The effort at information control and the effort at big data-driven governance are two sides of the same coin as well. I fear that what is occurring now is that as we enter the next stage of the information war, the big attention-getting, headline-grabbing incidents like the suppression of Hunter Biden's laptop are going to quickly become relics of a bygone age.
We won't even have the brazen violations of the Constitution to contend with. Instead, we'll have a far more cryptic effort and information suppression and control that is embedded in the infrastructural layer of the internet through artificial intelligence algorithms that are constantly tweaking and recalibrating the information that is reaching us.
Who's to say that outward messages can't be censored before they reach their intended recipients? That kind of all-pervasive, much more subtle, but ultimately, perhaps far more destructive information system, is the one that we're entering.
One of the few ways you could deal with this is to figure out how to inoculate oneself. It's hard to deal with the censorship, but at least you could figure out a way to inoculate yourself from the information manipulation, from the persuasion, or even algorithmic persuasion somehow. What are your thoughts on that? How does an average person deal with this?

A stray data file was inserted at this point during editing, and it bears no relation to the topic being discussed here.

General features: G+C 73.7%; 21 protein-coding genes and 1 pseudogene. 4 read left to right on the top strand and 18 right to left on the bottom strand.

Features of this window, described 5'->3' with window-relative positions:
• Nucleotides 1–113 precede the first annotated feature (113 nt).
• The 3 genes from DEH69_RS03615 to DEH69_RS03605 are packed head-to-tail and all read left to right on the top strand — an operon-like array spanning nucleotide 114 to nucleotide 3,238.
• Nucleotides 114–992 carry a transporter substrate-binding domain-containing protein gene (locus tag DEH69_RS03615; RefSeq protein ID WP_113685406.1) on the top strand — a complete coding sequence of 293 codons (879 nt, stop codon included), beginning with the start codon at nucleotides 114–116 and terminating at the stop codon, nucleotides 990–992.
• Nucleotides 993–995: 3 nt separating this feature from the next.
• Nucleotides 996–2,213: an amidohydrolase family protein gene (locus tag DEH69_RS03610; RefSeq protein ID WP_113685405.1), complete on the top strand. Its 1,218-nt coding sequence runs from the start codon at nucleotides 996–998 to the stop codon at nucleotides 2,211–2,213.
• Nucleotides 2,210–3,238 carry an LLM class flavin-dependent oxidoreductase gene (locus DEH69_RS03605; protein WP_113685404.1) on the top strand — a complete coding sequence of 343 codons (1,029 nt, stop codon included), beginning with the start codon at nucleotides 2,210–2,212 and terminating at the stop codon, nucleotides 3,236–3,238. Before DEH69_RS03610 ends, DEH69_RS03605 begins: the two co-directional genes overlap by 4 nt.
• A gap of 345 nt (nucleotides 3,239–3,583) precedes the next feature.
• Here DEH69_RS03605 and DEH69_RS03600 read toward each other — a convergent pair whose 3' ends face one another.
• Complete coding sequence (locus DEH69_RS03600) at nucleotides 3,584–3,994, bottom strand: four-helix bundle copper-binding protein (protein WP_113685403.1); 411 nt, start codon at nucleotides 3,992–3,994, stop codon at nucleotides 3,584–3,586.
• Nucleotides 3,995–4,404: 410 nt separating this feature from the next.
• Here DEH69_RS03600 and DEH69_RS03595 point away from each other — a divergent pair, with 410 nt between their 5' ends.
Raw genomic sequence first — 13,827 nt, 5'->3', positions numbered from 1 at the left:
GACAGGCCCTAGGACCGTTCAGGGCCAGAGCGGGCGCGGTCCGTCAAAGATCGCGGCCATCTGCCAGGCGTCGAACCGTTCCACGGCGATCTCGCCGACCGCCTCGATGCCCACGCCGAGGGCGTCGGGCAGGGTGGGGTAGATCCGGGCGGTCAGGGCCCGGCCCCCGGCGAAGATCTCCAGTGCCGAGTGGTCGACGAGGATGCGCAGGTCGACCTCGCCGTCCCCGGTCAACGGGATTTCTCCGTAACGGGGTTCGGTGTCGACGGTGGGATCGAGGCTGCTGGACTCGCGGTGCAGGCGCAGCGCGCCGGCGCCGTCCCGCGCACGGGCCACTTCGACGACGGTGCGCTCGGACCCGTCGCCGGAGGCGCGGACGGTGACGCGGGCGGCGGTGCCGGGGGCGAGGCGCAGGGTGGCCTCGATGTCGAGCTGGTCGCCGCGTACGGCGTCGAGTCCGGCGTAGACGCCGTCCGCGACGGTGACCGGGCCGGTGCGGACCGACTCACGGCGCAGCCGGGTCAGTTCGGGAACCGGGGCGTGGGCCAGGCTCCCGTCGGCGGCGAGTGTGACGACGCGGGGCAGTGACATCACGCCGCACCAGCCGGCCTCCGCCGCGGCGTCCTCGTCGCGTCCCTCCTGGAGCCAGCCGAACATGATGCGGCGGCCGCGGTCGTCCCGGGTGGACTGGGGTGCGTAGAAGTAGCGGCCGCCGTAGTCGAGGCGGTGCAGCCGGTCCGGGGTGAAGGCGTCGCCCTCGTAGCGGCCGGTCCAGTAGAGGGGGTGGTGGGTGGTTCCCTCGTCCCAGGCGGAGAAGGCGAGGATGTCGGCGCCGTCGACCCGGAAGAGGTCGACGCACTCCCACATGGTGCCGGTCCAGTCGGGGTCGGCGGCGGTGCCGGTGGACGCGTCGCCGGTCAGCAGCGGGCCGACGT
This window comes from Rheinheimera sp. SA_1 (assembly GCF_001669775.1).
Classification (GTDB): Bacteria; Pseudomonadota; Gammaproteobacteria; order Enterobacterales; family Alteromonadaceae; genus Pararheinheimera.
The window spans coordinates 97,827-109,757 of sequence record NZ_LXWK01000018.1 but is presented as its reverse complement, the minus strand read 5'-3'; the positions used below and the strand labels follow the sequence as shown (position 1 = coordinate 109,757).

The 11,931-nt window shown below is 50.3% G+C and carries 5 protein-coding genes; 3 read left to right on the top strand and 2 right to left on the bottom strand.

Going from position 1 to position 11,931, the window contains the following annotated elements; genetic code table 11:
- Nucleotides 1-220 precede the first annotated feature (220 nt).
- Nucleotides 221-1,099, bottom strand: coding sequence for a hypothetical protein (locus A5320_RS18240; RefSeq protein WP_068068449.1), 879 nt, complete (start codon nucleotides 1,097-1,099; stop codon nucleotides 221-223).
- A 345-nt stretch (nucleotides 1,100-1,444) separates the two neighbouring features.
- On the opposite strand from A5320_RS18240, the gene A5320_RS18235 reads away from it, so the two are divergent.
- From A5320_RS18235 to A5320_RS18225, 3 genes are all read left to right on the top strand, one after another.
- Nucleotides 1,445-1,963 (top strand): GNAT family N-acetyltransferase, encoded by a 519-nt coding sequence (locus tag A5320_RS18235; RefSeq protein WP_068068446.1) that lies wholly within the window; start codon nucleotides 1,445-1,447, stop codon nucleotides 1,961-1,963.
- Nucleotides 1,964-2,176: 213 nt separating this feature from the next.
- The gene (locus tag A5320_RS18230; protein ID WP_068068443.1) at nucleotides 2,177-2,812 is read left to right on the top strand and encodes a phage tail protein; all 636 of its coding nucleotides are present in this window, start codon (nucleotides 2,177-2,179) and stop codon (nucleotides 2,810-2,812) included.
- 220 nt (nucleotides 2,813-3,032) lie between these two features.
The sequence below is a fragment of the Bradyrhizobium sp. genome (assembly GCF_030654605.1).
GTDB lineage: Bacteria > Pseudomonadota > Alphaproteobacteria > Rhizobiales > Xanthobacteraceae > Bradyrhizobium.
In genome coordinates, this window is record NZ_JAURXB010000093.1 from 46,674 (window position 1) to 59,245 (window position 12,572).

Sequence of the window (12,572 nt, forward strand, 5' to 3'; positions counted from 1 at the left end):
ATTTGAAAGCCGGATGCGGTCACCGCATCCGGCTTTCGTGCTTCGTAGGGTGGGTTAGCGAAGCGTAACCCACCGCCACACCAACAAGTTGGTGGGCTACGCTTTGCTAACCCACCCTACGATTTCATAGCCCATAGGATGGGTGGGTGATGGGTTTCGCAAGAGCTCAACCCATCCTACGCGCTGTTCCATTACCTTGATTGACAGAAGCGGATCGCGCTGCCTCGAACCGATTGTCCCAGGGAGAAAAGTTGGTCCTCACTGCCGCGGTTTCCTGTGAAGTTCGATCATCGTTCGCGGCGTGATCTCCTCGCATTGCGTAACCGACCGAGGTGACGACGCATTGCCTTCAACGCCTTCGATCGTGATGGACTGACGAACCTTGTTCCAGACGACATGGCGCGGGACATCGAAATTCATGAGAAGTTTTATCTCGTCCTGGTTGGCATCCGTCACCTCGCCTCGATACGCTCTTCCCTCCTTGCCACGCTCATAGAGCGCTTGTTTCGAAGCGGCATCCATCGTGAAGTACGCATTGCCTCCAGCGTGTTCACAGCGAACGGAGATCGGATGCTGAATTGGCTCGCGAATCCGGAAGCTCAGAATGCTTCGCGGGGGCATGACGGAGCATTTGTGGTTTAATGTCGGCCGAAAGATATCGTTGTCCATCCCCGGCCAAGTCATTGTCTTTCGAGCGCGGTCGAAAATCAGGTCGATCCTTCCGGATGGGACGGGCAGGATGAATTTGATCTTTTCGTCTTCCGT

At the risk of putting us out of business, one of the ways to inoculate oneself is to consume less news. Much of the national news is just a hair off from being hysterical propaganda or pure entertainment. Much of what fills the national news cycle is essentially emotional manipulation of one form or another.
I'm not suggesting that people should cultivate ignorance. But the total immersion in news as a primary form of identity seems pretty unhealthy and directly lends itself to manipulation and to making oneself susceptible to these wild swings in the news. I take very seriously the warnings from the American historian Daniel Boorstin about the manufacture of what he called pseudo-events.